Courtesy of Red Bull Content Pool
In epic adventure to foil from New York to Bermuda, 35-knot winds (45mph) and waves up to 25 feet hammer 46-foot foiling catamaran on the open ocean. See more at www.redbull.com/FlyingOnWater
What started in ideal foiling conditions out of New York on Saturday, Nov. 5 turned treacherous for some of the world’s best sailors, who had to fight vicious winds and unexpected conditions over 66 hours and three nights during a 662-mile (1,065km) open ocean flight over water.
“We went from pushing the boat for performance…into survival mode,” said Australia’s Jimmy Spithill, the ORACLE Team USA skipper who is a two-time America’s Cup champion. “I wanted to push myself mentally and physically further than I’ve ever gone before because the America’s Cup next year will be tougher and harder-fought and more unpredictable than anything I have ever experienced. It was exactly what I needed, to really test myself under extreme conditions. It’s only then, when the stress and fatigue levels climb so high and you need to make the right calls as a skipper, that you push yourself and your development. Ultimately, this will help me be a better sailor next year when the America’s Cup is on the line.”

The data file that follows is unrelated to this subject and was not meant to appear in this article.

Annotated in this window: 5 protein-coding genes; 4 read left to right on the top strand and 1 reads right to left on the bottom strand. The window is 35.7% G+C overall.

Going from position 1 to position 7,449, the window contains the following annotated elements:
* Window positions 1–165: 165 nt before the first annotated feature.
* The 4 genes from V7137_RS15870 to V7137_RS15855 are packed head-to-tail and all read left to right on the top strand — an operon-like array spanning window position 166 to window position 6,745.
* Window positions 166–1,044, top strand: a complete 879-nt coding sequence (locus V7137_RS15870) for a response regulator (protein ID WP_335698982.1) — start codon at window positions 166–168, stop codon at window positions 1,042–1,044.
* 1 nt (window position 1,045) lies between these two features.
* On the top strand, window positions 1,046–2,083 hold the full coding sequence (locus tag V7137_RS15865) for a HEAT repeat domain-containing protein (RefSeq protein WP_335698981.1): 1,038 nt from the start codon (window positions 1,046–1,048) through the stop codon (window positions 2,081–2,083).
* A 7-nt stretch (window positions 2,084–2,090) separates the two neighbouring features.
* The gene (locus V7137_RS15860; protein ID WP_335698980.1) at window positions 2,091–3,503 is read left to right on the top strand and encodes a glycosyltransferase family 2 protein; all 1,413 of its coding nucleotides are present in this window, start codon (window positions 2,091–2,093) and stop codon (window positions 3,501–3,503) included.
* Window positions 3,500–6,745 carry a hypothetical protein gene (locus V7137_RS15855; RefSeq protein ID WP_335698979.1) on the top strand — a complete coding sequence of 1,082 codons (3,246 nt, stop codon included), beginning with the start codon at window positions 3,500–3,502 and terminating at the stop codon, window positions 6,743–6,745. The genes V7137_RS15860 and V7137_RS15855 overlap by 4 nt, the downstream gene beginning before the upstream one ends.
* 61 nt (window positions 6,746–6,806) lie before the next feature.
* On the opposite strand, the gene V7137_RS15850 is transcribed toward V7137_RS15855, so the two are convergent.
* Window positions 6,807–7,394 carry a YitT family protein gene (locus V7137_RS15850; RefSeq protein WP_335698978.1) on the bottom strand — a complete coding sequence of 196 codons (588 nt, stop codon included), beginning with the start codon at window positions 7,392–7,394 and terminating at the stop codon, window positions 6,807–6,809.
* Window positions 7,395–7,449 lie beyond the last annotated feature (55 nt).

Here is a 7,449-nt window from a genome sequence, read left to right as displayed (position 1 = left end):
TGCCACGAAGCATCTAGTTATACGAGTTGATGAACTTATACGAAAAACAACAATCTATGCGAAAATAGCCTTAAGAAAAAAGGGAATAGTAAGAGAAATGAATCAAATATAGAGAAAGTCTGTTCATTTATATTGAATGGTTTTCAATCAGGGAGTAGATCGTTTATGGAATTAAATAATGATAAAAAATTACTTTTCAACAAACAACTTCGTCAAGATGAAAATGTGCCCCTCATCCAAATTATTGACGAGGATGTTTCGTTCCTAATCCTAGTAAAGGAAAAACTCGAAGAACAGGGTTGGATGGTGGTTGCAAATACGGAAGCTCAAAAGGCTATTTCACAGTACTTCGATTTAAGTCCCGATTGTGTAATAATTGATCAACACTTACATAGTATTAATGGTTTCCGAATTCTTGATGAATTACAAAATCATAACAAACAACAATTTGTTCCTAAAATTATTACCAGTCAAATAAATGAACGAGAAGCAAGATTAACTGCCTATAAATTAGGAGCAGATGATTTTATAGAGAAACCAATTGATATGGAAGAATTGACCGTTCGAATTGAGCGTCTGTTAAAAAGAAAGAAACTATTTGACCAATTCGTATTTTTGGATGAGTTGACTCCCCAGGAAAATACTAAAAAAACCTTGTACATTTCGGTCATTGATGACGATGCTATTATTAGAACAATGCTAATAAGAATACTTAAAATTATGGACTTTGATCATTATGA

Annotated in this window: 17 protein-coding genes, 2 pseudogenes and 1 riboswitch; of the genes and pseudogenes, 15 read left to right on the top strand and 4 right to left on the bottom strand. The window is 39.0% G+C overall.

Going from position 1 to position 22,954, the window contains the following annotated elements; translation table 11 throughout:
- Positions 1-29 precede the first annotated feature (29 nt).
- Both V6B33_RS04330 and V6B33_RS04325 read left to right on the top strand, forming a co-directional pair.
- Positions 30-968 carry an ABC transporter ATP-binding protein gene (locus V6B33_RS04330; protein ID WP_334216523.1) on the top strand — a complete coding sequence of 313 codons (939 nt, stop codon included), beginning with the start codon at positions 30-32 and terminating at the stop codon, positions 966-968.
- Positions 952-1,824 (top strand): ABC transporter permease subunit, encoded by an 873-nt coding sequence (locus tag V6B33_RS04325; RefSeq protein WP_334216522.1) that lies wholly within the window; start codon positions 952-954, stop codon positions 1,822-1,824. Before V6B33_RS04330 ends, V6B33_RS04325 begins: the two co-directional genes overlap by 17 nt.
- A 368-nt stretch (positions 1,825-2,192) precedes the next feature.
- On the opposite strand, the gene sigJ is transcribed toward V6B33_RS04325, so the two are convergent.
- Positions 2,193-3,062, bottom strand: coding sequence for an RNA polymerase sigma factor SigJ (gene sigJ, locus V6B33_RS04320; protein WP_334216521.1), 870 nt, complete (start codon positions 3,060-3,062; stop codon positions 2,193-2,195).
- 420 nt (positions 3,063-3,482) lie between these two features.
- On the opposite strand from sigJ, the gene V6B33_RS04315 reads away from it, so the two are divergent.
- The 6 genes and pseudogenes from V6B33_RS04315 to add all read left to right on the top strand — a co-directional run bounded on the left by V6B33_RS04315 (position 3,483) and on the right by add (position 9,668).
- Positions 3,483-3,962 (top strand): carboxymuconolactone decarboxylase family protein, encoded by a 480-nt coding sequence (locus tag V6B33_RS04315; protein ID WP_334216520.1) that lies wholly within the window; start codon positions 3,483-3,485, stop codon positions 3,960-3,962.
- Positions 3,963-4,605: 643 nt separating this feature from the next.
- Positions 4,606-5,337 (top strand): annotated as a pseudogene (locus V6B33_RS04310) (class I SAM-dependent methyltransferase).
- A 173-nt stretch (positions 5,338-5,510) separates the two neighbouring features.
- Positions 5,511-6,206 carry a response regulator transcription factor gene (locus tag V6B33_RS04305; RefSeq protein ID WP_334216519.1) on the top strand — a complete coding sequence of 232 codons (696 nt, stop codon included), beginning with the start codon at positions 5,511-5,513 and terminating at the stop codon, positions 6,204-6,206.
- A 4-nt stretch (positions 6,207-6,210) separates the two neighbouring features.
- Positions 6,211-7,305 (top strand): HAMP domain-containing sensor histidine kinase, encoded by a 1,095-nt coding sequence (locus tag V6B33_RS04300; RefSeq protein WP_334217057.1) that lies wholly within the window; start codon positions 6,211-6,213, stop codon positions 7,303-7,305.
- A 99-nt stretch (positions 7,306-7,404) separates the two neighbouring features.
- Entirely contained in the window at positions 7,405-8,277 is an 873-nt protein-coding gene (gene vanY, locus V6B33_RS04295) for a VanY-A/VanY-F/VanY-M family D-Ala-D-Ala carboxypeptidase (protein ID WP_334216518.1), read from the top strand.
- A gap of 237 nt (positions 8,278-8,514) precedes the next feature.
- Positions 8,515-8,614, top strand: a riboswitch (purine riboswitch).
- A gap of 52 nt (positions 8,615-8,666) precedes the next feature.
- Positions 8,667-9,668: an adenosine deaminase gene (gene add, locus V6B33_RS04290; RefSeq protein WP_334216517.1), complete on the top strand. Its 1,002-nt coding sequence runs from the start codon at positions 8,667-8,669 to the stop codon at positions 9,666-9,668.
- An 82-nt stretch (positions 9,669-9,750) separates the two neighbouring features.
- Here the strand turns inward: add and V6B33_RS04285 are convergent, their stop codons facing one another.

Led by Spithill, the Team Falcon crew included Shannon Falcone of Antigua; Rome Kirby of Newport, Rhode Island, USA; Tommy Loughborough of Singapore; Cy Thompson of the Virgin Islands; and Bermuda’s own Emily Nagel, a member of Team Bermuda in the Red Bull Youth America’s Cup.
On the 46-foot “F4,” Team Falcon faced a complex stretch of ocean that turned treacherous, affected by the Gulf Stream and always-changing Atlantic currents. The adverse weather, and unpredictability of navigation and communication in the open ocean, added to the challenge of managing the boat’s finite energy supply.
The result of an eight-month engineering collaboration, Team Falcon sailed on the first-ever 46-foot hydro-foiling catamaran that was specifically produced for the open ocean. The boat reaches extremely high speeds and lifts off the surface of the water, literally hovering a few feet over swells on innovative foils.
The mission had been postponed several times by a hurricane, gale force winds and other nasty conditions. When the weather window opened, the crew left from New York – which in 1870 became the first U.S. city to host the America’s Cup – for Bermuda, where the 35th America’s Cup will be held in the summer of 2017.
Born from the vision of Falcone, an open ocean adventurer and former teammate of Spithill and Rome Kirby on ORACLE Team USA, the mission set out to prove that sustained foiling in the open ocean on a multi-hull is here for the avid sailor and adventure seeker – powered by wind, innovation and efficiency.
On departure, light winds quickly filled into a nearly ideal westerly flow of 15–18 knots (17-20mph).“Foiling out of Manhattan all the way to the Gulf Stream was awesome,” said Spithill. “It really proved this is the way forward in terms of performance and development. If the weather had stayed as forecast, we would have had a very fast trip to Bermuda.”